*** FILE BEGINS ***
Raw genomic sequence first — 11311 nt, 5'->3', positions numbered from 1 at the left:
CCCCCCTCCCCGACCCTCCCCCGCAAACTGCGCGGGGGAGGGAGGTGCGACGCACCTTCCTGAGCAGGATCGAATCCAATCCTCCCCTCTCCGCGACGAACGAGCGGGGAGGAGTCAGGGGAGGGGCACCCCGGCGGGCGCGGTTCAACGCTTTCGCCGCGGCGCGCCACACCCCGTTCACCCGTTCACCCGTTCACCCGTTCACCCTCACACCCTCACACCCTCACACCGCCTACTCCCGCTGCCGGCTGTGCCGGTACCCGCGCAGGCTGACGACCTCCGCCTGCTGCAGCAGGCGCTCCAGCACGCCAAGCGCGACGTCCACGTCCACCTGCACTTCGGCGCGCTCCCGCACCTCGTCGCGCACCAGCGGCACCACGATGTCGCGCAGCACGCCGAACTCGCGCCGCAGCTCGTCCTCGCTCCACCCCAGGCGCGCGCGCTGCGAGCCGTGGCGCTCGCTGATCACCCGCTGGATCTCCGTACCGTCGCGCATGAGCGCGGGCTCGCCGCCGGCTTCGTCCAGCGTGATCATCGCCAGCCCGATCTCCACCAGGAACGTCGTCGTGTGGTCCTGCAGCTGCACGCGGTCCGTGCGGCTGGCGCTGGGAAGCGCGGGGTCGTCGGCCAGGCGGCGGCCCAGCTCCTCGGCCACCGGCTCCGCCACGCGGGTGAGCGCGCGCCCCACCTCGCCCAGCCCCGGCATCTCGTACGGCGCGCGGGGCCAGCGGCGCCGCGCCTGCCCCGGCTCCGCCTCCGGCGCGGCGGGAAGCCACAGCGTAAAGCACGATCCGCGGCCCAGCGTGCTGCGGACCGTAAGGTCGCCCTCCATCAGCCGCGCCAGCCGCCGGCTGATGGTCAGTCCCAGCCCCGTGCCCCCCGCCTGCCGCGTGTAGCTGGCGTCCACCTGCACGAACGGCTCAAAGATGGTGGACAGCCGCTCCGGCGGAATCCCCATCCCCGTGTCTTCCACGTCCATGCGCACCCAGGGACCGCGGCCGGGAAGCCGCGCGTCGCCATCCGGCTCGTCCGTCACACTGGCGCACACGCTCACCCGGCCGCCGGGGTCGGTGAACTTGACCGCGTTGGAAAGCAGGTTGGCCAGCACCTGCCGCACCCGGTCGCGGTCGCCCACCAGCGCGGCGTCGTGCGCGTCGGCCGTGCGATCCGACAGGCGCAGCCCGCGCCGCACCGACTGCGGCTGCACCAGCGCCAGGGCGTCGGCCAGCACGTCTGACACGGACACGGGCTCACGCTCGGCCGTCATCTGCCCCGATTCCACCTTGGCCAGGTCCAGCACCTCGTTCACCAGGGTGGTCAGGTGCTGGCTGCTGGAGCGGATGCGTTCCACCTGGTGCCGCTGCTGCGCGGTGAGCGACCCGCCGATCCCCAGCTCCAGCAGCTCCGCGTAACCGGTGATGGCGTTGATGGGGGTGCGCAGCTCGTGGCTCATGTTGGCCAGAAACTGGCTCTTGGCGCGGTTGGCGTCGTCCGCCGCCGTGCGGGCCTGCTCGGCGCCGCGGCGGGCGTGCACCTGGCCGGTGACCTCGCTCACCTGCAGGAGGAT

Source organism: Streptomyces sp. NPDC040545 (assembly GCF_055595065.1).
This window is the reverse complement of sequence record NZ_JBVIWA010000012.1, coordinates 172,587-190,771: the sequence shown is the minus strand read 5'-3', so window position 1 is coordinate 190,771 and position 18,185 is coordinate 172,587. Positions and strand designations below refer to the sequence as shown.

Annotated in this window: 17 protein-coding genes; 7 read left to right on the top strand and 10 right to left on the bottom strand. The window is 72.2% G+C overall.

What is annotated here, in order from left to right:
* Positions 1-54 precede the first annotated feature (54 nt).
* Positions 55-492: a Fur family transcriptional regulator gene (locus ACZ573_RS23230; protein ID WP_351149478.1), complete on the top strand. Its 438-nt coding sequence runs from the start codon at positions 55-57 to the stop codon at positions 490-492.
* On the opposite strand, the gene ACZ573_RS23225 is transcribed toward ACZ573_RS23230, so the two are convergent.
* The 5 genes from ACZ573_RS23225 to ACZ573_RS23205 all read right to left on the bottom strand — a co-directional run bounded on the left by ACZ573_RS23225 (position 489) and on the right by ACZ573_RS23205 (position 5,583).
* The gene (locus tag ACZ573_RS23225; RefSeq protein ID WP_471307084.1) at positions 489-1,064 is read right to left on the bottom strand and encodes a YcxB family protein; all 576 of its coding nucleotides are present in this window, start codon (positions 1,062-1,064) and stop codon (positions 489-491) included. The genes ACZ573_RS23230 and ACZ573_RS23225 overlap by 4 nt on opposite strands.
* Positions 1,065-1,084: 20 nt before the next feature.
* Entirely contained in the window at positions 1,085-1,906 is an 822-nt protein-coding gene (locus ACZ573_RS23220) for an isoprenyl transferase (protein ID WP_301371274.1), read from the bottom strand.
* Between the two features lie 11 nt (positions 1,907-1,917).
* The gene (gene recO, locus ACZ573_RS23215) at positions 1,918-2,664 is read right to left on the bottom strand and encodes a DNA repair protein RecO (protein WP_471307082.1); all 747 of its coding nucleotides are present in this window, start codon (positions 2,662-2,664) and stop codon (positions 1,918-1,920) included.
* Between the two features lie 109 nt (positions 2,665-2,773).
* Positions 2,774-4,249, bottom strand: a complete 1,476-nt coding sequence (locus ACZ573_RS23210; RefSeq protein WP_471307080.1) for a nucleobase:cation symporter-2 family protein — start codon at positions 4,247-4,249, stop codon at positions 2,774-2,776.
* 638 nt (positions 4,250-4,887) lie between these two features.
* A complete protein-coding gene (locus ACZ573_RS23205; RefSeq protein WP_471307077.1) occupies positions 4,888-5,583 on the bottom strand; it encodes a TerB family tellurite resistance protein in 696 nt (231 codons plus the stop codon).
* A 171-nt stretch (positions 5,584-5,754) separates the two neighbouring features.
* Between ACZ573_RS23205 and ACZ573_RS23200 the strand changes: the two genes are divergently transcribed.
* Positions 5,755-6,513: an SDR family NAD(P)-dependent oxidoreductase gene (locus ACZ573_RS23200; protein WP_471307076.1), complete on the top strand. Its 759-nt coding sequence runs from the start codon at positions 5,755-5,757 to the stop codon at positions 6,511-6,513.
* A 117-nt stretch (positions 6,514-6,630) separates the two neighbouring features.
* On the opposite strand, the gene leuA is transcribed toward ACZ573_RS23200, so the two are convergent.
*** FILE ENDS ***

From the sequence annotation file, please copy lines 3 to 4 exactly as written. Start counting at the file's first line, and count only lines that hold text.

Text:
Source organism: Streptomyces sp. NPDC040545 (assembly GCF_055595065.1).
This window is the reverse complement of sequence record NZ_JBVIWA010000012.1, coordinates 172,587-190,771: the sequence shown is the minus strand read 5'-3', so window position 1 is coordinate 190,771 and position 18,185 is coordinate 172,587. Positions and strand designations below refer to the sequence as shown.